Act 1 Questions

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1. What predictions do the witches make about Macbeth’s future? about Banquo’s?

How does Macbeth’s reaction diff from Banquo’s?


2. What conflict arises in Macbeth after the first prediction proves true?

What does the inner conflict reveal about his character?


3. What personality trait of her husband’s does lady Macbeth fear?

What does this fear tell you about her character?


4. Summarize the arguments Lady Macbeth uses to convince her husband to murder Duncan. Do these arguments appeal to Macbeth’s reason, his emotions, or both? Explain.


5. Look at the scenes in act 1 where the witches appear. Why do you think they

are included? What night they symbolize?


6. In your opinion, who is more responsible for the plot against Duncan – Macbeth or Lady Macbeth? Support your opinion with evidence from the play.


7. How would you describe the relationship between Macbeth and Lady Macbeth?

What advice might a marriage counselor give them?


8. What major actions take place offstage during act 1? If you were directing a movie versions of Macbeth for today’s audiences, would you show these actions? Explain why or why not.


Act 2 Questions

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1. In scene 1, what reasons does Banquo give for being unable to sleep? How do Banquo’s thoughts and actions compare with Macbeth?


2.  After the murder, what does Macbeth imagine he hears someone say about him?

What do his imaginings tell you about his emotional state?


3. How does Lady Macbeth get blood on her hands? What does her reaction to the blood reveal about her character?


4. Why do Duncan’s sons decide to leave Scotland after their father’s murder?

what conflicts might they cause for Macbeth in the future?


5. Theme Connections  Macbeth’s motive for killing Duncan is “vaulting ambition.” in your opinion, what can people do to keep their ambitions from getting out of hand? What could Macbeth have done?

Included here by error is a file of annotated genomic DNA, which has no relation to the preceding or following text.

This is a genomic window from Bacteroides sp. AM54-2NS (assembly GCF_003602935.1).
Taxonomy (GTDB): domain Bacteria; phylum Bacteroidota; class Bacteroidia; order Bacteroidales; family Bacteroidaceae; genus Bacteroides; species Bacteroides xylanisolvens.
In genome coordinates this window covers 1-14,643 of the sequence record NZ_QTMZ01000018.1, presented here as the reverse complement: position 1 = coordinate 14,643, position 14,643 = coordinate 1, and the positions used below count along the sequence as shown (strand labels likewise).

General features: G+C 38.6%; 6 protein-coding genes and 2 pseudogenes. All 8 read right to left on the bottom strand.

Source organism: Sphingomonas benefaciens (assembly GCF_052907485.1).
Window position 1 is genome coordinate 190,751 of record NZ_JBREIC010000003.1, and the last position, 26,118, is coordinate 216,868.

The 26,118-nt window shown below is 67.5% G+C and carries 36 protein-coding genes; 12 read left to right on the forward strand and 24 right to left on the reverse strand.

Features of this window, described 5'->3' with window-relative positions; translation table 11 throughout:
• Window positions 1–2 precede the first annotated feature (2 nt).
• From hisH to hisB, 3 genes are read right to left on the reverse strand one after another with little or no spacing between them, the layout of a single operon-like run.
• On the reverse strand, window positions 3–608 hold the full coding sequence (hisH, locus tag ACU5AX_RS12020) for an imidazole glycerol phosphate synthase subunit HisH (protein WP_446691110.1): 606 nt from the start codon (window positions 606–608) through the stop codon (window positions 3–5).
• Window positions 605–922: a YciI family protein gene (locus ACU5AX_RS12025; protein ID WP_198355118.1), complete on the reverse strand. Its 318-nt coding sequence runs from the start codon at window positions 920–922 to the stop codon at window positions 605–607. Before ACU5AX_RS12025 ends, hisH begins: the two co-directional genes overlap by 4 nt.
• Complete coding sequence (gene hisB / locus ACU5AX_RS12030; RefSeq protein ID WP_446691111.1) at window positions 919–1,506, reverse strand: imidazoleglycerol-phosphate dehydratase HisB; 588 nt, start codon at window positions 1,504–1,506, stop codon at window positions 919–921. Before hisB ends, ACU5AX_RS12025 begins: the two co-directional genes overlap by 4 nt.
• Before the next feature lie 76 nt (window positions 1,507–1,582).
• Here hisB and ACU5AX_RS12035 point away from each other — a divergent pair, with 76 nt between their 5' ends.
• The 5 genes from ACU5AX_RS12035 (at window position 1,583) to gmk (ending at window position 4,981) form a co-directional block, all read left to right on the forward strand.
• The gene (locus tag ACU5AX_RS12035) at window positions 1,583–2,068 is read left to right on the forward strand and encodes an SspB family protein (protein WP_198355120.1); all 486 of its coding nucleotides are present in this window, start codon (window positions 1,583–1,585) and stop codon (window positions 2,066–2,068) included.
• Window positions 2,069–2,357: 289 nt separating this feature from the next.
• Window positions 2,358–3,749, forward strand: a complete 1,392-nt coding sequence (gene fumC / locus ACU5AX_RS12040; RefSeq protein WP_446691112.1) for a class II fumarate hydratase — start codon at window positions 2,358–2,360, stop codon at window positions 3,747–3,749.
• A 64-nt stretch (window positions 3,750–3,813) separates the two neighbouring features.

6. Shakespeare often used comic relief, or humor meant to provide relief from emotional insensity. How do you think Porter’s speech in scene 3 serves as comic relief?


7. In scene 3, lines 95-105, Macbeth’s explains why he killed Duncan’s attendants. In your opinion, is Macbeth explanation convincing? Why might modern-day detectives want to question Macbeth further?


8. In scene 4, Ross and the Old Man discuss many unnatural events that they believe occur as a result of the political turmoil. What superstitions or “urban legends” do people create today to explain modern events?


Act 3 Questions

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1. Describe the murder plot Macbeth devisesin scene 1. How is it different from the plot against Duncan? What do these differences signal?


2. What intended victim of Macbeth’s plot manages to escape? What conflicts might this character cause for Macbeth in the future?


3. Describe Macbeth’s behavior during the feast in scene 4. How might his guests’ opinion of him have been affected by his behavior?


4. What does Macbeth do when he learns of MacDuff’s mission to England? What importance might MacDuff have in acts 4 and 5?


5. In scene 3, a mysterious third murderer joins Macbeth’s two henchmen. Why might Shakespeare have chosen to hide the man’s identity?


6. Many critics believe that another author wrote and added scene 5 after Shakespeare’s death. In your opinion, does the scene enhance act 3? Explain why or why not.